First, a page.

How do we measure whether an individual Christian’s life is successful?  I know of churches in which the number of people a member has brought to Christ becomes a source of pride.  If you’ve done your best to live as a Christian, talked about the difference your faith has made in your life, taught children—yours and others in your congregation, or even at camp—about Jesus, but maybe only ever had one person, or maybe none, fall to their knees before you and ask Jesus into their heart, are you a failure?

Are you more, or less, successful as a Christian than a person who goes on mission trips during spring break, spending the week at the beach, yes, but handing out tracts and preaching the gospel to the people lying in the sun?  Is a Christian who simply does their best to live faithfully, to be a Christian all week, not just on Sunday, at work and at home, not just in church, more or less successful than a person who devotes their life to leading revivals in which thousands attend and hundreds make their way down the sawdust trail every night?

What is success?  What is failure?  Did Paul fail at Athens?

Let’s say you’re the leader of the youth group of a small church.  Your group has never raised thousands of dollars and gone on long, life-changing mission trips.[4]  You don’t have spectacular meetings every week, with entertaining and relevant discussions and exciting games.  But at least one person who came up through your youth group can point to you as the one adult in their life who cared about them, who stood beside them as they sought to figure out who they were and whether God loved them as they were.  Are you a success or a failure as a youth leader?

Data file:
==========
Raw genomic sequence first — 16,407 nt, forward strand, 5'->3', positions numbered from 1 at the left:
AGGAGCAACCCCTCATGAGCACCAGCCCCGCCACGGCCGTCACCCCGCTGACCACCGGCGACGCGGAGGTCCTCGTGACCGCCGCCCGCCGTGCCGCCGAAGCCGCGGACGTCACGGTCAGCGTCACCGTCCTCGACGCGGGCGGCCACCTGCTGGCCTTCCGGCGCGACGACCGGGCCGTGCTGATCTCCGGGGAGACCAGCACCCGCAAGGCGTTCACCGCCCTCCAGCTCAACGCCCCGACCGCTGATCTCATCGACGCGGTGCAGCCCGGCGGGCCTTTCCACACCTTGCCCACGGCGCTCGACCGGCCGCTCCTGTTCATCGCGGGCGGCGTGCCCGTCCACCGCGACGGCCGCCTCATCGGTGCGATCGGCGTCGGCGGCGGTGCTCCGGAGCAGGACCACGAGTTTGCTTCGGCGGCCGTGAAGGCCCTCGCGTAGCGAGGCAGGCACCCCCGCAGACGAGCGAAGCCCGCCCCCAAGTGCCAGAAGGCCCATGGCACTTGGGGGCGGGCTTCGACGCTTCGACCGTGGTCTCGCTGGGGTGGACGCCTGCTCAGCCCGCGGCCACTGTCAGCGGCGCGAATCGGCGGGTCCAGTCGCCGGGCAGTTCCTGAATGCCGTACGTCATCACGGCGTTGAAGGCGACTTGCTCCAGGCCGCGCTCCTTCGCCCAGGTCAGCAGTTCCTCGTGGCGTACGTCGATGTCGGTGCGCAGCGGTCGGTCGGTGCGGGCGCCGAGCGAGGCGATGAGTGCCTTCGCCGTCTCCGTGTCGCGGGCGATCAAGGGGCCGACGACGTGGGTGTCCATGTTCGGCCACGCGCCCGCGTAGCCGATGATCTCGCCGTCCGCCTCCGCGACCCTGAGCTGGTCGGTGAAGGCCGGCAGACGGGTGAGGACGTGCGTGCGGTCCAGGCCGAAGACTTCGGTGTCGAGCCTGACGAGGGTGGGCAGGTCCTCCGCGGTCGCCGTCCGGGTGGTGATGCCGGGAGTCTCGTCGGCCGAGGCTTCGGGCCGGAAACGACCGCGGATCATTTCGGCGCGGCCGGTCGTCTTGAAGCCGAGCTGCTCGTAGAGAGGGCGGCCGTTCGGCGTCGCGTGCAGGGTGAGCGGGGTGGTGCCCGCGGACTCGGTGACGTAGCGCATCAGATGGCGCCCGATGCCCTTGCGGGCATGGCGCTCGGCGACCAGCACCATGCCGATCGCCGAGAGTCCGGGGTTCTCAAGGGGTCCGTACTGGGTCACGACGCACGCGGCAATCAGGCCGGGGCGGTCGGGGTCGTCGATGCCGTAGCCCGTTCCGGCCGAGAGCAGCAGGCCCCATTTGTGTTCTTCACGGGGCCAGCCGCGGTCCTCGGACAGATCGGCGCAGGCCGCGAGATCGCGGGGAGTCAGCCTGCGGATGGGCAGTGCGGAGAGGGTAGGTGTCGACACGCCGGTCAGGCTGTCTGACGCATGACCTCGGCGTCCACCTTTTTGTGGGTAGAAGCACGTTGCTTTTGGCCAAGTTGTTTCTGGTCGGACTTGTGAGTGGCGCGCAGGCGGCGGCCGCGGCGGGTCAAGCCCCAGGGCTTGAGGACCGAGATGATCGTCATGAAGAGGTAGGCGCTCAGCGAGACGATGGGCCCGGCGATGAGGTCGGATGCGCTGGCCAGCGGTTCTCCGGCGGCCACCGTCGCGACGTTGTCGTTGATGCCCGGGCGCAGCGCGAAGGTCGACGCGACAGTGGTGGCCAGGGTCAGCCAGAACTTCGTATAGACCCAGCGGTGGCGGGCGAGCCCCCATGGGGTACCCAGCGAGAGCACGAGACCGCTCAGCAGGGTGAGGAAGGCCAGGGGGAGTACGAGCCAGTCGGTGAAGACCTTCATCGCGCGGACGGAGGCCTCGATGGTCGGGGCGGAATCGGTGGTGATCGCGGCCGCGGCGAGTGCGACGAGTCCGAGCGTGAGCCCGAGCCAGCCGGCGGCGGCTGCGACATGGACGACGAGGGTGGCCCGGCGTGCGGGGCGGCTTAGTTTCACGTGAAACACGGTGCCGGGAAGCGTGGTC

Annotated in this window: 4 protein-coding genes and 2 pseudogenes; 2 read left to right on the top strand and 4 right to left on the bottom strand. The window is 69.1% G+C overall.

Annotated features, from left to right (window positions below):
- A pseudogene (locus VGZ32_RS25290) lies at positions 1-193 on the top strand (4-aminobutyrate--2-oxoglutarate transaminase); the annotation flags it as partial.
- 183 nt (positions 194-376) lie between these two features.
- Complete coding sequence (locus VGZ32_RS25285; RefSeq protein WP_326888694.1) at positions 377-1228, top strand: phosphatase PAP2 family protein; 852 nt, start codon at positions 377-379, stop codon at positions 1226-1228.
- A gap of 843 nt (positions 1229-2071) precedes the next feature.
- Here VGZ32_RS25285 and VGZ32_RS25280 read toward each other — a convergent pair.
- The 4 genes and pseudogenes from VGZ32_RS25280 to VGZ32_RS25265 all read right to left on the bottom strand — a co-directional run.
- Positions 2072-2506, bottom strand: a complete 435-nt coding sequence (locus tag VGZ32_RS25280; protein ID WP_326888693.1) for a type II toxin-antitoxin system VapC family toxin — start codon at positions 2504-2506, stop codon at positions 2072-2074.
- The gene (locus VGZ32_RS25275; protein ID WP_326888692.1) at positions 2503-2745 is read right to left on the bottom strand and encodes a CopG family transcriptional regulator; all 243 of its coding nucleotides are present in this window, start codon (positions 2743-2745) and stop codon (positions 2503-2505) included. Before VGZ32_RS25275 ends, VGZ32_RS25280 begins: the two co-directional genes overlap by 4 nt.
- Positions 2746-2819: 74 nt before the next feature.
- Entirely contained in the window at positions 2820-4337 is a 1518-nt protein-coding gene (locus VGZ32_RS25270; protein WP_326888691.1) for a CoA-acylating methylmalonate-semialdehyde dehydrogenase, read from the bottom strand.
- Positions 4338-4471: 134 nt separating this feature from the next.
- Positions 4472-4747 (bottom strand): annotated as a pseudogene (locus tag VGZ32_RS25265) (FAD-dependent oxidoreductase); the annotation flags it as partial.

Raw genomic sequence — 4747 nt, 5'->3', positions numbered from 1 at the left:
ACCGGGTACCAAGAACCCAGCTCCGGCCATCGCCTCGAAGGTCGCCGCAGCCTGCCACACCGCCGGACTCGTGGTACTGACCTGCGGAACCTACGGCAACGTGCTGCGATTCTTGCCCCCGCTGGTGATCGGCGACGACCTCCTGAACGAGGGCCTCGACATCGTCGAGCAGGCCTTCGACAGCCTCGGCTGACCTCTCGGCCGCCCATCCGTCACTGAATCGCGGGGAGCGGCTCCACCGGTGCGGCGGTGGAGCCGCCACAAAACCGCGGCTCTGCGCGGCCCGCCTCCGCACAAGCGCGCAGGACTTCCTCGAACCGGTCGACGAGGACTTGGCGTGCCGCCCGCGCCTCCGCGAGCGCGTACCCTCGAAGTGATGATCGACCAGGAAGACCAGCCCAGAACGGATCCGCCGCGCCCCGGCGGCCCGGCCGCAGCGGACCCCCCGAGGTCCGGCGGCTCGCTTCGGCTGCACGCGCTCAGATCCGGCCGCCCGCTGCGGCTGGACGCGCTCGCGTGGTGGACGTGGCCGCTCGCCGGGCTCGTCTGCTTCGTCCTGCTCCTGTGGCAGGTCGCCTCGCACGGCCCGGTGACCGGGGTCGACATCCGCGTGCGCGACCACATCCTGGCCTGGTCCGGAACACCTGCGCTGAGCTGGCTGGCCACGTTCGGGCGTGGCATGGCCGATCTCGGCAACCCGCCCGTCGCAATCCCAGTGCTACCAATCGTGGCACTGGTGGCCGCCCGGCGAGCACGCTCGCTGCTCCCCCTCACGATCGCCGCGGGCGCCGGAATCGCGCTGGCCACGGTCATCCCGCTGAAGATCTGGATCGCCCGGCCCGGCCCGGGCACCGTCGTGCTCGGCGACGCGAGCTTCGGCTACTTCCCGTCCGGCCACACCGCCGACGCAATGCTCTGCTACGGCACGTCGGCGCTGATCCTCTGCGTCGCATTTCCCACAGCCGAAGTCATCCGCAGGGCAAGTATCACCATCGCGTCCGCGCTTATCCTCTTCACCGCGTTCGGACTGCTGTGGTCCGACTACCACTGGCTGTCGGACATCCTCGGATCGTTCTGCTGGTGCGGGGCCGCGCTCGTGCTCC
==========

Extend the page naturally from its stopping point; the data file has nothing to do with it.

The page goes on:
How does God measure success and failure?

Or maybe you’re the pastor of a slightly larger church in a slightly larger town.  You’ve got a good education, maybe even a doctorate.  You’re the parent of good and talented—and well-behaved—children, and you’re active in the community.  But like many churches in many communities, your church is not growing; it’s maintaining a more or less steady membership and worship attendance, bringing in just enough in offerings to pay the bills and give a little to missions.  Are you a success, or a failure?

Some interpreters see the story of Paul in Athens as the story of Paul’s one big failure.  Two converts we know by name, maybe a handful of others who aren’t named.  That’s it.  But we don’t know what happens after this.